October 13, 2008
One Complaint with Partnoy
Posted by Mike Guttentag

Professor Frank Partnoy should be applauded for presciently considering many of the topics that the recent financial crisis has brought to the forefront.  In one of his articles, “Why Markets Crash and What Law Can Do About It,” Partnoy implicitly assumes that there are only two plausible reasons for a market to crash: either a market can crash as the result of a rational response to new information, or a market can crash as the result of a market failure.  The analysis of the October, 1987 crash in my previous posts reveals that Partnoy’s presumption about what can cause a market crash, though widely accepted, is incorrect.

Partnoy begins his analysis with a review of the Efficient Market Hypothesis (EMH), which posits that stock prices generally reflect available information.  As Partnoy correctly observes, when markets crash, the price changes are often so substantial that they cannot be explained by the sudden availability of new information (or by minor deviations from the EMH).  The October, 1987 crash provides a nice case in point.  The stock market dropped 22% in one day with relatively little new information.  Perhaps the market did fall that day for reasons that can be explained by behavioral psychology and cognitive errors, as Partnoy concludes.  But there is a third possibility as well, which Partnoy does not consider.

The problematic step in Partnoy’s analysis comes when he equates the EMH with the claim that “changes in prices should be essentially random responses to the revelation of new information” (p. 748).  The mistaken implicit assumption here is that prices are likely to be relatively stable in the absence of either new information or a market failure.  But the use of portfolio insurance in 1987 suggests a third way in which prices can change dramatically.  If the demand for equities is upward sloping in some price ranges, then two quite distinct equilibrium points might exist even without the introduction of new information.  In fact, there is good reason to believe that it was a move from one viable price equilibrium (with holders of portfolio insurance fully invested) to another viable price equilibrium (with holders of portfolio insurance largely divested) that triggered the market crash on October 19, 1987.  Just because share prices dropped by 22% on October 19 without dramatic new information (or rose 11% today!) does not mean that the EMH was violated.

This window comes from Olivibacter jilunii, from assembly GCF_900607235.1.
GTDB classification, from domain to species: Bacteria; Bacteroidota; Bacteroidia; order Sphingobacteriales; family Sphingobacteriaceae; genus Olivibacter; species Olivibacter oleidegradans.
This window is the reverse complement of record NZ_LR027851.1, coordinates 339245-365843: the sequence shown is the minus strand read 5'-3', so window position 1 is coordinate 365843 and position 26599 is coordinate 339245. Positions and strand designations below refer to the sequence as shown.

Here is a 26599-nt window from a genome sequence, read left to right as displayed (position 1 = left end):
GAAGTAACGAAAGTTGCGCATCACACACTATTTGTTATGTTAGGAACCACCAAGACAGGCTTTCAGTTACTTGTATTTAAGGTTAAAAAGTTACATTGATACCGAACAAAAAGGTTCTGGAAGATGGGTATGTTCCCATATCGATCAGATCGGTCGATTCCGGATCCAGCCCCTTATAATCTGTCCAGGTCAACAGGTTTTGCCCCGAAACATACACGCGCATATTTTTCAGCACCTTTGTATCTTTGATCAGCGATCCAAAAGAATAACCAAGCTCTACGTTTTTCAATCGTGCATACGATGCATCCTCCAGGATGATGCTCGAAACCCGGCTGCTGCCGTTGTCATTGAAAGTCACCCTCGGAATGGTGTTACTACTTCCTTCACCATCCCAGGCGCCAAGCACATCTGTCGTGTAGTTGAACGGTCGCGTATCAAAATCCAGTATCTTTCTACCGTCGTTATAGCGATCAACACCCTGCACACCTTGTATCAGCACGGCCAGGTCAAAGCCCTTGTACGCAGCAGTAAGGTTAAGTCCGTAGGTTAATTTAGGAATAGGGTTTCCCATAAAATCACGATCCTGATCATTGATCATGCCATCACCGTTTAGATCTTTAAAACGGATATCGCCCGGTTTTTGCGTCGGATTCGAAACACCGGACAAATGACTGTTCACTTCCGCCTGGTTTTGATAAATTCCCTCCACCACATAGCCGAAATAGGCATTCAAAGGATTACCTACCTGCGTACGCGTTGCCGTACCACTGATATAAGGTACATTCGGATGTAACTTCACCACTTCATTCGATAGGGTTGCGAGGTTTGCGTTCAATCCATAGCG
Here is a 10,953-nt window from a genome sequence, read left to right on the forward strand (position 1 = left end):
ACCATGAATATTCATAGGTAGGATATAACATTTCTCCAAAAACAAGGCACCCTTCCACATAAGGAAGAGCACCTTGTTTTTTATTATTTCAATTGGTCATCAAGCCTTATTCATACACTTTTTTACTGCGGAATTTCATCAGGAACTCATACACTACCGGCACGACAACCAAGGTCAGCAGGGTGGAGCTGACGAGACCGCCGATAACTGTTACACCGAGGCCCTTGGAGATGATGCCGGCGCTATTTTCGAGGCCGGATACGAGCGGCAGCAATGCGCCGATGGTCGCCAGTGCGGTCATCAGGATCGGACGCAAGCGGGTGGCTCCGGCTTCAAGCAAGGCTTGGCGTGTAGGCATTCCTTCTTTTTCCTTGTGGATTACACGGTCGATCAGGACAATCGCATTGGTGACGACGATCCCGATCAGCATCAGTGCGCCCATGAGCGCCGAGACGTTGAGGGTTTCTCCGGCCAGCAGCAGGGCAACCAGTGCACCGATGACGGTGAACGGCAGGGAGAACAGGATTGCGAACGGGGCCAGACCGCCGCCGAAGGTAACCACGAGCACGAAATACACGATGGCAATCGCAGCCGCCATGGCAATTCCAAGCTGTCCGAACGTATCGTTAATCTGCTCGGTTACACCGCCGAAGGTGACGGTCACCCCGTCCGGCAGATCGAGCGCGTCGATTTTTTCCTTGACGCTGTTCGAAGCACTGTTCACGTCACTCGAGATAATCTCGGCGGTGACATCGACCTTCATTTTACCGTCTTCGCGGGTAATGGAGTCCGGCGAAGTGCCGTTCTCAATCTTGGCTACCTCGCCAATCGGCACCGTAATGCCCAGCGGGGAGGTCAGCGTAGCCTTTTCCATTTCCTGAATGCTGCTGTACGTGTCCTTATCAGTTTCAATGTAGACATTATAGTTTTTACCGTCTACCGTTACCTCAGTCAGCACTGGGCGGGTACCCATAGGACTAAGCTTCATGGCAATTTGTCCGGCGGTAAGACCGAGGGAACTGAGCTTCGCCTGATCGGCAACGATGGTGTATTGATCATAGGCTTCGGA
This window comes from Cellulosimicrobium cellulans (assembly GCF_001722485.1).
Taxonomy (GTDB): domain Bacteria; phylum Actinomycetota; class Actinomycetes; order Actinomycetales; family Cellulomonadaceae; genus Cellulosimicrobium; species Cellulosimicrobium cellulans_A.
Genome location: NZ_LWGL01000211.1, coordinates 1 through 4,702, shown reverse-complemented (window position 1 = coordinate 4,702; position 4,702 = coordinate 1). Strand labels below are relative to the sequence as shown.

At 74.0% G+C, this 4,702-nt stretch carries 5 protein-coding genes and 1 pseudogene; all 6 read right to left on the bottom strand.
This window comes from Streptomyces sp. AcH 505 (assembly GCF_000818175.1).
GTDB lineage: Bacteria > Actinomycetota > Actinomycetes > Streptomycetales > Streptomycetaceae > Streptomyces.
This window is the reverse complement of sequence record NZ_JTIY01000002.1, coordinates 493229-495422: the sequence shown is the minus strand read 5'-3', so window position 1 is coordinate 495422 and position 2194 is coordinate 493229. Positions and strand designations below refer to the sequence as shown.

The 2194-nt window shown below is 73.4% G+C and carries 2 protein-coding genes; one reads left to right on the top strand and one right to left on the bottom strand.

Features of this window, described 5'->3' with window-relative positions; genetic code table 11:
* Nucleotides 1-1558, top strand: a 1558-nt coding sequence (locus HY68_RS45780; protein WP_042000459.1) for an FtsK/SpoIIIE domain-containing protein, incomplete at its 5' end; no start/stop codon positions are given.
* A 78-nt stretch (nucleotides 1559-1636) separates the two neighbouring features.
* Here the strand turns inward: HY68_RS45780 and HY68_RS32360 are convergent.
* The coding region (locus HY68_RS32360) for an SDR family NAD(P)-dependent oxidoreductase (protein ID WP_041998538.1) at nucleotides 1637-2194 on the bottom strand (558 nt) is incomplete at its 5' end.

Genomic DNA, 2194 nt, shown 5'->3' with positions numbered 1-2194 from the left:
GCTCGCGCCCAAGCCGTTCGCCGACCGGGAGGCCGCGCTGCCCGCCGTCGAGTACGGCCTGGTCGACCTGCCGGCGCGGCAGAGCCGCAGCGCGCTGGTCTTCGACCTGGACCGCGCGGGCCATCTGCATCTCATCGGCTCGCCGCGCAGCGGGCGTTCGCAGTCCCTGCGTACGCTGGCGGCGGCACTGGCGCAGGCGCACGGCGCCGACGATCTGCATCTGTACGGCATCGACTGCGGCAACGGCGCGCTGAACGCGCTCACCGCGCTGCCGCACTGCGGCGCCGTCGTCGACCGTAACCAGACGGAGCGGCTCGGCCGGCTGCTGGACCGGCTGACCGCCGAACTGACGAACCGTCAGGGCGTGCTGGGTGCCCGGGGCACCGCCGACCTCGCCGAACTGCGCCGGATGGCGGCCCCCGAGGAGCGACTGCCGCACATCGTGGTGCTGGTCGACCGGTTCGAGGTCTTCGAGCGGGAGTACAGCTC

The challenge presented here to Partnoy’s presumption that market crashes must be caused by either new information or a market failure is not simply a matter of semantics.  Recognizing that markets can crash, and yet be both informationally efficient and properly functioning, is crucial to crafting an appropriate regulatory response.

In challenging one aspect of Partnoy’s argument I do not want to diminish the many excellent points Partnoy makes in his article.  First, Partnoy is one of the few authors to acknowledge and directly address the significance of the October, 1987 crash (p. 747).  Partnoy also does a nice job of addressing and dismissing, as irrelevant for practical purposes, the rational bubble literature (p. 750).  Finally, while a market crash caused by the presence of multiple equilibriums would not be the result of a market failure, there is certainly something odd about the preferences revealed by the widespread use of portfolio insurance.

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